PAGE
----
Women Rise U.P. for equal opportunity

Sam+Rush%2FNW%0ACHANGE+FOR+SALE%E2%80%94Senior+graphic+design+majors+Maya+Aalsburg+and+Caroline+Harvitt+sell+their+original+work+at+the+Rise+U.P.+event+put+on+by+Public+Relations+Student+Society+of+America+%28PRSSA%29+that+followed+the+women%E2%80%99s+march+on+Jan.+18.+This+is+the+second+year+PRSSA+has+put+on+a+female+empowerment+event+after+the+march.+

Sam Rush/NW CHANGE FOR SALE—Senior graphic design majors Maya Aalsburg and Caroline Harvitt sell their original work at the Rise U.P. event put on by Public Relations Student Society of America (PRSSA) that followed the women’s march on Jan. 18. This is the second year PRSSA has put on a female empowerment event after the march.

Sam Rush and Maggie Duly

Women of all ages marched through the streets of Marquette on Saturday, Jan. 18 to celebrate the rising of women. This year’s women’s march emphasized that women deserve their rights and they need to enforce their equal opportunity. 

The PRSSA (Public Relations Student Society of America) hosted Rise U.P. at Ore Dock Brewing Co. following the march. The female oriented event included all-women artists selling their work, women speakers telling their stories and women empowering women. 

Rise U.P. branched from last year’s similar event that was hosted by PRSSA and held at the Ore Dock Brewing Co. after the march. 

“It started last year as a passion project and the brainchild of a few of our members, and they created a subcommittee within PRSSA,” said Molly Gaudreau, senior public relations major and co-coordinator of Rise U.P. “We do a lot of things: preparing public relations students for the workforce and for the future, but we also encourage them to dream big and put on events and run campaigns that they feel passionate about.”

Weronika A. Kusek, assistant professor of earth, environmental, and geographical sciences, was among the women who spoke at the event. She reflected on past experiences and brought up points about women in different cultures.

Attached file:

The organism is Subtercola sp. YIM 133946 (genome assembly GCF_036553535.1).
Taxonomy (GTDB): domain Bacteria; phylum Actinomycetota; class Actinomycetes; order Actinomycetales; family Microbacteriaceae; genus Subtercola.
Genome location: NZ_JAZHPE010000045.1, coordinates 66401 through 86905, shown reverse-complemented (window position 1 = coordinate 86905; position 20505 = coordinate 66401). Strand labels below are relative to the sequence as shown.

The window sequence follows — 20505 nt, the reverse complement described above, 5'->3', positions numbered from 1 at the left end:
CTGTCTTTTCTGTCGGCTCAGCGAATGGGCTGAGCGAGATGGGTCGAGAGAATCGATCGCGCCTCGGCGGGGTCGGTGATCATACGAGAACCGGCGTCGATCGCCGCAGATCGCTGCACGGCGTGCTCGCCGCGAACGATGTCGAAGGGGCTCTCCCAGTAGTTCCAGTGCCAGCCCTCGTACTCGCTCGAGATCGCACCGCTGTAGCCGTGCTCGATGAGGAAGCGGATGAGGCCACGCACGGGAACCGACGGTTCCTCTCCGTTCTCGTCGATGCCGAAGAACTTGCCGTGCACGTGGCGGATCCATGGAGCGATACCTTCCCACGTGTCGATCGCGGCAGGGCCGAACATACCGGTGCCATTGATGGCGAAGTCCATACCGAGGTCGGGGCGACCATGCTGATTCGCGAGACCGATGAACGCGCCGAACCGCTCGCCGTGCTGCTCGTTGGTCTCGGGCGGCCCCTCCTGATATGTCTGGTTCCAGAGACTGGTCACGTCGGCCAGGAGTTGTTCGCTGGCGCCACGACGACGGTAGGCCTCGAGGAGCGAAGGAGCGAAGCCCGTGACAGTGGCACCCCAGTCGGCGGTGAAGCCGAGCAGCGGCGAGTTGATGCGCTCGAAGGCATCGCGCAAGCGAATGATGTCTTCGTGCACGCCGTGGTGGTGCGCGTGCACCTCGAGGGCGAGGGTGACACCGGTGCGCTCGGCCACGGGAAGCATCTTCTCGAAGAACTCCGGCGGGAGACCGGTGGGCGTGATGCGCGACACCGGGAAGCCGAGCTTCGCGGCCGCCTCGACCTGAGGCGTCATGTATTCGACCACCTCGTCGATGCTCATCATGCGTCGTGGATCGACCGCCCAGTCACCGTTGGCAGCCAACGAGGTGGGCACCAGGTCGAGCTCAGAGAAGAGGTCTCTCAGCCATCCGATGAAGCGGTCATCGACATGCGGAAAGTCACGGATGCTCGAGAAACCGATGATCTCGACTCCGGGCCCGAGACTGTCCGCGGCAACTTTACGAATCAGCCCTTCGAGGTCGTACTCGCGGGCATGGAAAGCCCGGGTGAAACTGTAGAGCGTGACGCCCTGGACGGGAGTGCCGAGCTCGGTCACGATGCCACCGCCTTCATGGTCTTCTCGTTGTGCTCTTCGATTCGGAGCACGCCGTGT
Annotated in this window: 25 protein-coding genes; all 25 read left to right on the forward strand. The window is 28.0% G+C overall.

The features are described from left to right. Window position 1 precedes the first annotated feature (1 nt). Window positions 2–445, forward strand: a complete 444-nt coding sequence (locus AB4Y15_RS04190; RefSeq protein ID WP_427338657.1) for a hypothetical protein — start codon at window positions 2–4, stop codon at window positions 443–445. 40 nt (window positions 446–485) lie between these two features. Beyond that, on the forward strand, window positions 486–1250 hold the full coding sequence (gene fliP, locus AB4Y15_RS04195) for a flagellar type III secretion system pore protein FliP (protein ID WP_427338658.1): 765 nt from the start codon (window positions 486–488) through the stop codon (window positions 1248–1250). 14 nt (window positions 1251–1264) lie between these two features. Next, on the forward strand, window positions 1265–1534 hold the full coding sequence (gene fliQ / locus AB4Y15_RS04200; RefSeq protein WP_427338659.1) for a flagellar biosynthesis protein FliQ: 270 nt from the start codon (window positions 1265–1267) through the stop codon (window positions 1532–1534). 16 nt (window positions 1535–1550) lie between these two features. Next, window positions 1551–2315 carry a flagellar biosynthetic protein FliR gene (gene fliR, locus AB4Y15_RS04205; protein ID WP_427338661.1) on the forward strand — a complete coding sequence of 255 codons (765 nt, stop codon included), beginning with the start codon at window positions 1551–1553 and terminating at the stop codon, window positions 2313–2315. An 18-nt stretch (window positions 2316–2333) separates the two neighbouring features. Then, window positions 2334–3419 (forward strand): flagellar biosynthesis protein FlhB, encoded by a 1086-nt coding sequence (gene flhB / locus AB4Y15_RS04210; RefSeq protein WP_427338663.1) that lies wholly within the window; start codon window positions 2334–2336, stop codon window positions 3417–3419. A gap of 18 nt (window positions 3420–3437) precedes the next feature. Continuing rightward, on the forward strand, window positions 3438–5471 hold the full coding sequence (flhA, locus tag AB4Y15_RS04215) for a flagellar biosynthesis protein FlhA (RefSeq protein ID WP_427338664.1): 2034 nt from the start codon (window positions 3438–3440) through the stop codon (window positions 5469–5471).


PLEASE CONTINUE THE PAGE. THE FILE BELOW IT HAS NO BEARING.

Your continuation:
“In 2020 we still have 31 million girls who are denied access to primary education, 17 million of them will never go to school,” Kusek said. “Education is powerful and world leaders know this.”

Kusek grew up in Poland surrounded by powerful women who set the example that she too could pursue a career as a woman successfully. Now she has taken it upon herself to set that example for others. 

Women in first world countries like the U.S. and Poland are often afforded many opportunities in comparison to those in less economically fortunate areas, Kusek said.

“Yes, there are challenges and we have to remember them and we have to work on them, but there are opportunities for us in those countries which an average woman in South Sudan would die for,” Kusek said. 

It is the responsibility of every woman to understand their potential and use it to set out and achieve their goals, Kusek explained. 

“In my everyday life, I meet so many women who do not take the opportunities that they have, they let them slip by. I think about them, and I think that sometimes they are afraid of the risk, sometimes their emotional connections with their families went over the opportunity, sometimes they are simply confused with the conflicting expectations regarding their roles,” Kusek said. “We live in the land of opportunity, but so many feel like these opportunities are not for them.”

Kusek advocates for an emphasis on role models to show women that achieving success in any aspect of life is possible no matter the obstacles. She also strongly encourages awareness which is provided through events like Rise U.P. 

“Community support that can be given to women is very important to have role models, to have women who do great things to show young people, especially students, that they can become these people,” Kusek said.

Promoting creativity and a place for talented young women to grow was another objective of the Rise U.P. event. Senior graphic design major Caroline Harvitt was one of the many female vendors selling art work. 

“It’s cool because it was after the women’s march and everyone gathering together, I like that idea and I love selling things,” Harvitt said. “I know that women love jewelry so I figured this would be a perfect opportunity to sell.”

Women supporting other women brings people together for events like Rise U.P. Gaudreau and her co-coordinators senior public relations majors Hannah Johnson and Trysten Coos hope that future PSSRA members continue events like this in the years to come.